The following reflection came from Letirio Panjiatan who shared on the meaning of the Jubilee Year: Economic Rights and Justice in the Bible. Letirio articulated that the Sabbath and the Jubilee year are a direct and revolutionary response to social and economic problems which at times became the central issue in Israel’s life and a central concern of Israel’s God. The Jubilee was to be proclaimed on the Day of Atonement, the most sacred day of the year. The Sabbath and Jubilee year express the fundamental logic of God’s intervention in human and cosmic history. In the fulfillment of the Jubilee mandates, Jesus brought good news to the poor as the breaking in of God’s reign, as the release of those in prison, as recovery of sight to the blind and the healing of all kinds of disease, as liberation of the oppressed. Jesus taught that God’s reign would comfort those who mourn, give land back to the meek and fill the hungry with justice. Not only did he heal the sick, but broke the taboos that marginalised people, above all, the unclean, the sinners, women and children, and they were given first priority in God’s reign. Jesus had to challenge the guardians of the social, economic, political and religious systems. Having considered these important biblical teachings, Letirio challenged us in questioning our faithfulness in keeping God’s commandments as expressed in the Sabbath and Jubilee year, and bringing these mandates to our daily lives in concrete ways, remembering that Jesus through small acts of healing, caring and even by disobeying legalistic regulations, broke down the walls of oppression and bringing in God’s reign.
The following article discusses on the challenges faced by women in the New Reproductive Technologies (NRTs). The realisation of women’s sexual and reproductive health and rights, including ensuring access to appropriate reproductive technologies, has been a cornerstone in the fights for women's human rights and freedoms. Reproductive Technologies (RTs) traditionally refers to a range of devices and procedures for assisting, preventing and/or manipulating contraception, fertility and reproductive practices. What makes NRTs different is not only their increasing effectiveness and invasiveness, but the globalised system of profit seeking and control in which they are being advanced. Not only are these technologies being used to manipulate contraception, fertility and reproductive practices, they are creating new ways to have an influence characteristics of potential children. Never before have reproductive technologies been manufactured and marketed with such intensity. Vast amounts of resources are being put into these discoveries yet, the dialogue as to the ethics, potential dangers and consequences on women's bodies remains largely uncritical and unbalanced, often neglecting to examine the different experiences of NRTs depending on location, class, race and gender. The challenge is that women from rich or poor, North or South, will encounter NRTs, and the question is how, when and what NRT they will come across. Moreover, do young women have access to information about sexual and reproductive health and rights including contraceptives and reproductive technologies? NRT when used positively and when women have access to them, enhances women's reproductive freedom. But when the NRTs are used as part of population control policies and forced sterilisations, women's rights are certainly violated. Some of the issues and questions potentially impacting women’s rights and gender equality are:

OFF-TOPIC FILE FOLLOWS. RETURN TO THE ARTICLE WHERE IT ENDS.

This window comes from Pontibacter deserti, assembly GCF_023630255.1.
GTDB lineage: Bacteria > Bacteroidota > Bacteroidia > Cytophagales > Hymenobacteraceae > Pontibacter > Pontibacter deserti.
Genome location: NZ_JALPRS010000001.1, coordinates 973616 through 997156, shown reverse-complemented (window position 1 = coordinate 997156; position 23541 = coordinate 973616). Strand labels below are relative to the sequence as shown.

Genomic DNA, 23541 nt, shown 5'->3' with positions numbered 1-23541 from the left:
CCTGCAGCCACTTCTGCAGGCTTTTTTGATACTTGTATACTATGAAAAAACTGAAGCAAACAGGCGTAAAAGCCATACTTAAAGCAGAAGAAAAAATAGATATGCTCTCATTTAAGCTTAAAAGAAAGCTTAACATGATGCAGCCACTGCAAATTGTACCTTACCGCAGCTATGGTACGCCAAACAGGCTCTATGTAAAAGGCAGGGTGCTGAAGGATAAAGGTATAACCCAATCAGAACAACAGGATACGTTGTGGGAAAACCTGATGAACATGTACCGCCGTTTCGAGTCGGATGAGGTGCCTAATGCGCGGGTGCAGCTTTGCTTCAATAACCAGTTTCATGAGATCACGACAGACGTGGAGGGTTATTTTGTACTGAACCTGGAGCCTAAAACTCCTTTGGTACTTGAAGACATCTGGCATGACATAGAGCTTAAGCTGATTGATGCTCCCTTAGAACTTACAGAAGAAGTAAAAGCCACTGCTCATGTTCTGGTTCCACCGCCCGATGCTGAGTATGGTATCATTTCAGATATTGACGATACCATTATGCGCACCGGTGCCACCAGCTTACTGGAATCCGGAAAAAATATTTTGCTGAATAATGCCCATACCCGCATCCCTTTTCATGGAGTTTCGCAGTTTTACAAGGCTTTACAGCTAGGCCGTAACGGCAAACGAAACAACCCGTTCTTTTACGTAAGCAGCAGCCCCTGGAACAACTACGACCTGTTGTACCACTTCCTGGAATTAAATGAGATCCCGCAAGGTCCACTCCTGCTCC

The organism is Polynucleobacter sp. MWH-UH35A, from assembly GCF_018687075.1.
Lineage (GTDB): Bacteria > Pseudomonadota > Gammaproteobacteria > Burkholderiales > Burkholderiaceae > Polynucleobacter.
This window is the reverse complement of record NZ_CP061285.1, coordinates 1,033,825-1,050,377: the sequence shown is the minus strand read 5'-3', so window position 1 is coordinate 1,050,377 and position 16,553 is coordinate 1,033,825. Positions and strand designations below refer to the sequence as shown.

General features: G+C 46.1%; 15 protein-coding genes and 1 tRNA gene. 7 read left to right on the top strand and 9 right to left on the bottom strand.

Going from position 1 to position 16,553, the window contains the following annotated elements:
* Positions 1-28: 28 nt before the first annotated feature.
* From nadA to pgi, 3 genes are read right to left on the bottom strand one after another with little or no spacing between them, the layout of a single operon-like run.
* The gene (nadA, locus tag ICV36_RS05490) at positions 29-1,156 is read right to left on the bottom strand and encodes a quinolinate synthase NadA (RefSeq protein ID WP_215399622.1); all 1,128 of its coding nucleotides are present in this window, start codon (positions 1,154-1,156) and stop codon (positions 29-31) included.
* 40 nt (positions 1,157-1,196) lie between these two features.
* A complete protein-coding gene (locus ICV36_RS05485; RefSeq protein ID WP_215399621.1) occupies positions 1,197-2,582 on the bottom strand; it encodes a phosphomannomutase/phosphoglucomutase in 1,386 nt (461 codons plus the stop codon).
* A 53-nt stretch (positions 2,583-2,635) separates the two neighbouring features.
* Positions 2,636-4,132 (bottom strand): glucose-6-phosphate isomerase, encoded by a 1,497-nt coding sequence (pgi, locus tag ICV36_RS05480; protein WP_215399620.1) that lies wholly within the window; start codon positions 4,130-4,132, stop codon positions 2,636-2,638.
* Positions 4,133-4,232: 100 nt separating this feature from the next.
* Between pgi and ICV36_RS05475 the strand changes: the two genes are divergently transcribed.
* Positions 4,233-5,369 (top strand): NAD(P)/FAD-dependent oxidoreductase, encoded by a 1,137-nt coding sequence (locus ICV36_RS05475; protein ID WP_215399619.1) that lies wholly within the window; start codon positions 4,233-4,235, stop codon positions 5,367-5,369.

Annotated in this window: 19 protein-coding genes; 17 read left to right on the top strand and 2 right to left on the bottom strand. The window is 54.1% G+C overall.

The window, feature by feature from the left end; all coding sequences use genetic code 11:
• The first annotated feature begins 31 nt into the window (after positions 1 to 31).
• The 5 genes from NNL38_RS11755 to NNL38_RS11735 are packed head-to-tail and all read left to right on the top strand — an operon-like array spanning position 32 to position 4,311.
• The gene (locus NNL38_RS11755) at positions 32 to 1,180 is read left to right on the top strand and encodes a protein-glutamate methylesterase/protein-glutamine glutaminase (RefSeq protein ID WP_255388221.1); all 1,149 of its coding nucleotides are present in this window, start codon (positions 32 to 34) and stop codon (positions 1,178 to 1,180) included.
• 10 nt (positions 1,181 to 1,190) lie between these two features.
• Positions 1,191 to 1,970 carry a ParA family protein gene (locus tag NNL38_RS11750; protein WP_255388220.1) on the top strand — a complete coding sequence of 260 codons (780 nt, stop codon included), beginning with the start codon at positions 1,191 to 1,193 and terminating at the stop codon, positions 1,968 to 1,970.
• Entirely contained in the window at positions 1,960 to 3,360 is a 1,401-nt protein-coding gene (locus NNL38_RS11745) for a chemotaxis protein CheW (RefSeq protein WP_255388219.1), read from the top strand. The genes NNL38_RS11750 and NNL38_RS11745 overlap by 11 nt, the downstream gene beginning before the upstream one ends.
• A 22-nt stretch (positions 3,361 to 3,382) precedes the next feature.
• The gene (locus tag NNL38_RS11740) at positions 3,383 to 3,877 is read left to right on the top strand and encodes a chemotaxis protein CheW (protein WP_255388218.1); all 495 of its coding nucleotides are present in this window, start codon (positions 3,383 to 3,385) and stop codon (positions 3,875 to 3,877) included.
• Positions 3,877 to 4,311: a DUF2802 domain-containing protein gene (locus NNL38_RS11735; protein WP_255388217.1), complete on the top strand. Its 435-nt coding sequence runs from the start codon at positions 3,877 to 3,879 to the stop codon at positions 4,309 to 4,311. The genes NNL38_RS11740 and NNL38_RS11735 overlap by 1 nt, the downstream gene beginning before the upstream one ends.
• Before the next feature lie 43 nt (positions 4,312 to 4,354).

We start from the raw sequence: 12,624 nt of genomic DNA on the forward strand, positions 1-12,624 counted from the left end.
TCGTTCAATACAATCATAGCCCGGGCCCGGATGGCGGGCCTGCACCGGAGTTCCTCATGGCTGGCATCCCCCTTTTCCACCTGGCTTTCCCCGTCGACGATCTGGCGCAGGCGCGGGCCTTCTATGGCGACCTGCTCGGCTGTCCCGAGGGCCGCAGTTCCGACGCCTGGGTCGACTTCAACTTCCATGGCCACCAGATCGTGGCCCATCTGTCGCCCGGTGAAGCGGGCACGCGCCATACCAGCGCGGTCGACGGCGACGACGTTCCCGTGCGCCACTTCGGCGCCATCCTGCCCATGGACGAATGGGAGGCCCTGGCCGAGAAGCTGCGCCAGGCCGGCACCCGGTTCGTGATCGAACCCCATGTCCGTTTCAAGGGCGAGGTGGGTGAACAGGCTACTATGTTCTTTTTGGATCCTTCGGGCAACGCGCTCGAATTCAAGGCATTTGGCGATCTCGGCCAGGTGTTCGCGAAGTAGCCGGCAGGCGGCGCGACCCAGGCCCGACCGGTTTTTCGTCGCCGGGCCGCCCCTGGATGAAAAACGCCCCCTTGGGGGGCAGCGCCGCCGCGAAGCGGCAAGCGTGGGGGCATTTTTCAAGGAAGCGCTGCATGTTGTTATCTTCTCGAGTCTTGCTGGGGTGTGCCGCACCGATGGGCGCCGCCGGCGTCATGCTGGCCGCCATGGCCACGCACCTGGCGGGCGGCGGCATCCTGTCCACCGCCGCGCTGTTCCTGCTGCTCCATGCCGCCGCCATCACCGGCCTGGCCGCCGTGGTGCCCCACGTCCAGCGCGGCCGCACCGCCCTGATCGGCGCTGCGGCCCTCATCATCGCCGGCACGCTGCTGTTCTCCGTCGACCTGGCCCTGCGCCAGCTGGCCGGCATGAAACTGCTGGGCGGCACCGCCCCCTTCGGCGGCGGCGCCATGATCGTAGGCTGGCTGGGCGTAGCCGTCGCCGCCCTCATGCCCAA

- Corporations and industry seeking to market new technologies are influencing structures regulating their development
- While NRTs do give women some control, they are not necessarily the appropriate technologies for women’s needs
- NRTs are changing human reproduction—moving it from the bedroom to the laboratory
- Most NRTs are expensive, available only to the richest in the world
- There is a serious concern over the commodification of human life and the marketing of women’s bodies
- NRTs are challenging choice as the central value to reproductive rights.
Three SCMers then shared on their experiences in the WSCF-AP programmes. Hannah from Australia SCM reflected on her participation in the Human Rights Workshop. The most life-changing experience was the exposure programme in which she stayed with a community that has been environmentally and socially severely affected by a local pulp plant. The stories of hope and despair that the local community shared became a transformation process for Hannah to reflect on her role as a SCMer to act and speak on the injustices, calling for change. Anna, of Korean Student Christian Federation, shared on her 3-month women’s internship programme in the Malaysian NGO, Youth 4 Change. Anna spoke on the reservations of many young people in taking up a concern on social issues as there is always the sceptism that nothing can be changed. However, Anna felt that no change can be expected if young people sit and do nothing and hence, reflected that her experience taught her that it is possible to make changes in the society when young people start to be interested in the experience and struggles of people. Melva from SCM Indonesia shared on her internship experience in the Philippines. The context of her internship was an intense period of escalating violation of human rights in the Philippines where hundreds of cases of reported murder and abductions of people voicing out against human rights violations done by the government and military. Melva learned that one of the helpful approaches to pursue and advocate cases of human rights violation was through documentation work. It is essential to know organising case files for each case that include documents such as: Post Mortem Examination Letter from Municipal Health Office, Affidavit letters, News Clippings, Fact-Finding Mission reports, Minutes of Hearings and other documents related to the case. Hence, this helps the advocates to get a deeper and clearer understanding of the case. Her internship also brought her to many exposure sites around Philippines that left her with unforgettable experiences and reflections that human rights violations in all forms to all kinds of people, not only is a violation of rights but a grave violation of human dignity.